Kate Ziegler returns from 2-year swimming break, by way of Alaska, Australia

Kate Ziegler
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Two-time Olympian Kate Ziegler will swim competitively this week for the first time in more than two years and, the former world-record holder said, in a refreshed, excited state for the first time in more than three years.

“I needed time away,” Ziegler said in a phone interview from her Tennessee base Tuesday, reflecting since the London 2012 Olympics, refocusing her passion for a sport that had more often than not been her identity since age 6.

She’s in a new training setting and, as will be seen at the Pro Swim Series meet in Charlotte starting Thursday, in new events.

Ziegler, now 26, is entered in the 100m, 200m and 400m freestyles. Her first event is Friday’s 200m free, the beginning of a much lighter slate than she’s used to.

Ziegler was once the world’s greatest distance swimmer, following the likes of U.S. Olympic champions Janet Evans and Brooke Bennett.

She swept the 800m and 1500m freestyles at the 2005 and 2007 World Championships, the first of those golds coming less than a month after her 17th birthday (elite distance swimmers often peak in their teens).

She also shattered Evans’ 19-year-old world record in the grueling 1500m by nearly 10 seconds in 2007 and held the mark for six years before Katie Ledecky seized it.

But in the Olympics, Ziegler did not advance to any finals over three events in 2008 and 2012. She felt burned out at Beijing 2008 and suffered from the flu after walking in the Opening Ceremony at London 2012.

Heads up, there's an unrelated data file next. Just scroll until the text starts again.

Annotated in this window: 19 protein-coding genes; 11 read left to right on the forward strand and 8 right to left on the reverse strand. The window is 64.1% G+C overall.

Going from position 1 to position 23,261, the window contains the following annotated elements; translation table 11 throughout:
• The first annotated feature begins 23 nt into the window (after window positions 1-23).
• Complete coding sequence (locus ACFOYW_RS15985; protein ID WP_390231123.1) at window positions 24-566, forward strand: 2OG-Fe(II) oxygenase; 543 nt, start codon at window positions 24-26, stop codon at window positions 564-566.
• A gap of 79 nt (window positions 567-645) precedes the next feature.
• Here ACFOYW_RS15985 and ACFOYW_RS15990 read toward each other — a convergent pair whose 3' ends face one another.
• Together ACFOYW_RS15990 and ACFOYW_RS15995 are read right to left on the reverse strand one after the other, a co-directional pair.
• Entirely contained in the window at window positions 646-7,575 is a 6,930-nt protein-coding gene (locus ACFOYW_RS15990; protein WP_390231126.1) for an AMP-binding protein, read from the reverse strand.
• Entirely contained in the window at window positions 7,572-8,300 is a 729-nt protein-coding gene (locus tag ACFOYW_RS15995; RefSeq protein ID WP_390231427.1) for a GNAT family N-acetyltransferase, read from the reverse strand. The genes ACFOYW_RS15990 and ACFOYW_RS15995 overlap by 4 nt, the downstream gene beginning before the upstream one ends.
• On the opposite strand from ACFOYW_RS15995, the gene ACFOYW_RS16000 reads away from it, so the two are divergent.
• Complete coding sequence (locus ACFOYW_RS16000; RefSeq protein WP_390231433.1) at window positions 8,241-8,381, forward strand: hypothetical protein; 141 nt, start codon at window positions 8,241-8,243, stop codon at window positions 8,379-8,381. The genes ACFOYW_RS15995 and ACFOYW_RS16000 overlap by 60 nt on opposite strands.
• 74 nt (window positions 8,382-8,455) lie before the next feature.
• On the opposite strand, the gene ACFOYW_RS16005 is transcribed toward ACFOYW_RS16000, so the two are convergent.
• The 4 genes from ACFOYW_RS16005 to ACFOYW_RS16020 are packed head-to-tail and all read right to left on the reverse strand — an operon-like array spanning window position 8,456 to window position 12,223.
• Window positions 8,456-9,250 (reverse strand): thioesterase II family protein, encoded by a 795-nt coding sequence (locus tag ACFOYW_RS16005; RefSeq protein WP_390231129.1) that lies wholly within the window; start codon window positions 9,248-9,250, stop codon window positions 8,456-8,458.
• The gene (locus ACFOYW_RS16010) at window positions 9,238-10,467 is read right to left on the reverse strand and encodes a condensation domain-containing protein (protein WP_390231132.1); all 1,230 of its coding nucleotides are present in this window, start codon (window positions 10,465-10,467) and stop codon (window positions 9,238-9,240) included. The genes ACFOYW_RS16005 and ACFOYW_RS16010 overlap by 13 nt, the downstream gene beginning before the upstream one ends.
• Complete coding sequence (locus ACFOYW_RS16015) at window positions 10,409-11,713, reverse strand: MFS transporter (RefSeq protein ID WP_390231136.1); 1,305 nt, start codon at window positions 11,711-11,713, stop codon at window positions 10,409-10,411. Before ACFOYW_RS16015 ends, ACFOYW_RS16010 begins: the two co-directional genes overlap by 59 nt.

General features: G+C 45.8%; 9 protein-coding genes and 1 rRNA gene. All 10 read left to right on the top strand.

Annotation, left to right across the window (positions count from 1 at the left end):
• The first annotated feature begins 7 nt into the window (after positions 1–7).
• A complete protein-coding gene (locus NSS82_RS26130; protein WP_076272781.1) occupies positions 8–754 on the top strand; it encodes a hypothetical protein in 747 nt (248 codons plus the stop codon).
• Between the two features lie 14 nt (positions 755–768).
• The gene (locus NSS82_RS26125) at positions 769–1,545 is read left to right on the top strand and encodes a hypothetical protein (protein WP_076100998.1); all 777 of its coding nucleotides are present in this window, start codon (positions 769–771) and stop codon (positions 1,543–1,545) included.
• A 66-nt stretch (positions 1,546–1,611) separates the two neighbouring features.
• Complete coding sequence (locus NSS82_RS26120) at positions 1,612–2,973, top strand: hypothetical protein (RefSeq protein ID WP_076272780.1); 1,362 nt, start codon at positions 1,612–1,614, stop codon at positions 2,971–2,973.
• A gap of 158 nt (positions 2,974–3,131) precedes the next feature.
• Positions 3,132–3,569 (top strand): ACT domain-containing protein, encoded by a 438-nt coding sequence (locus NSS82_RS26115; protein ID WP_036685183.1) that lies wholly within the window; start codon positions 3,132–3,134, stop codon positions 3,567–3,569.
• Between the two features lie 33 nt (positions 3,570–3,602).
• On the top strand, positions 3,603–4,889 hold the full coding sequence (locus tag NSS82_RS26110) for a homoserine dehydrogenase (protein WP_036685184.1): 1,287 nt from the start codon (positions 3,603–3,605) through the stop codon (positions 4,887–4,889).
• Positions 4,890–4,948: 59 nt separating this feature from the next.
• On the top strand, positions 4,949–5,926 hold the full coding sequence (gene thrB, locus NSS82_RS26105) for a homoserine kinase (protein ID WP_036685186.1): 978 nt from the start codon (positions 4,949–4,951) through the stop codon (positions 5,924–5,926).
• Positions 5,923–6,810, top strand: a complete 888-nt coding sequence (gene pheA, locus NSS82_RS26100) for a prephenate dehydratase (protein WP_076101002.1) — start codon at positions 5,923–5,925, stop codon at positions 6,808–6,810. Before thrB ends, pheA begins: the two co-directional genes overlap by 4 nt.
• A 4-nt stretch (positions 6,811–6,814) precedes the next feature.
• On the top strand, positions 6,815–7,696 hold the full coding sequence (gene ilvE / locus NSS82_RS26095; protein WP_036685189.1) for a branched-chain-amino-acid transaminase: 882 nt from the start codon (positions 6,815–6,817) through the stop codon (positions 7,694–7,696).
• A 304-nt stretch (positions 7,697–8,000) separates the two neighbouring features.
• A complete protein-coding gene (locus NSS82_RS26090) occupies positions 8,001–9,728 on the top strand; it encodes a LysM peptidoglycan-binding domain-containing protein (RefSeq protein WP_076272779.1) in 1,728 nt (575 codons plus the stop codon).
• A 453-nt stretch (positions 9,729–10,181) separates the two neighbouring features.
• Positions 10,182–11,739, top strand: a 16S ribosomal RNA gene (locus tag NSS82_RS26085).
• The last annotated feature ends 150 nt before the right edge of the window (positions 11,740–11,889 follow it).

It was reportedly 65 degrees at Olympic Stadium that evening, and many swimmers skip the Opening Ceremony to rest up for events that weekend, but Ziegler wasn’t due to compete for another six days.

In her only London Olympic swim, Ziegler finished eighth out of eight swimmers in her 800m freestyle heat, 15.51 seconds slower than her second-place time at the Olympic trials one month earlier.

The top eight overall made the final, won by Ledecky. Ziegler finished 21st overall, behind athletes from Argentina, Liechtenstein and Lebanon, nations with little history of swimming success. The U.S. entered 52 swimmers in the pool across 26 individual events in London. Ziegler was the only one to finish outside the top 20.

She reportedly broke down in tears in front of media following her swim, four years after a Beijing Olympic experience she called a “complete failure” that led her to believe she “wasn’t proud to tell people I was an Olympian.”

“I came into this race thinking I was going to fight and do the best I could,” she reportedly said after the London 800m free heat, “and that’s what I did.”

Ziegler spent the final days of the Olympics touring London with teammate Amanda Weir and coming back for the Closing Ceremony. It may have been her Olympic farewell.

Ziegler took six months off after the 2008 Olympics but went right back into the pool following London.

It wasn’t until after a February 2013 meet that she decided a break was necessary.

“I was not done with swimming but needing to do other things,” she said.

Ziegler visited the Anne Frank House in Amsterdam and ate lunch at the White House, but her passion for the sport was perhaps most rekindled in Alaska and Australia last year.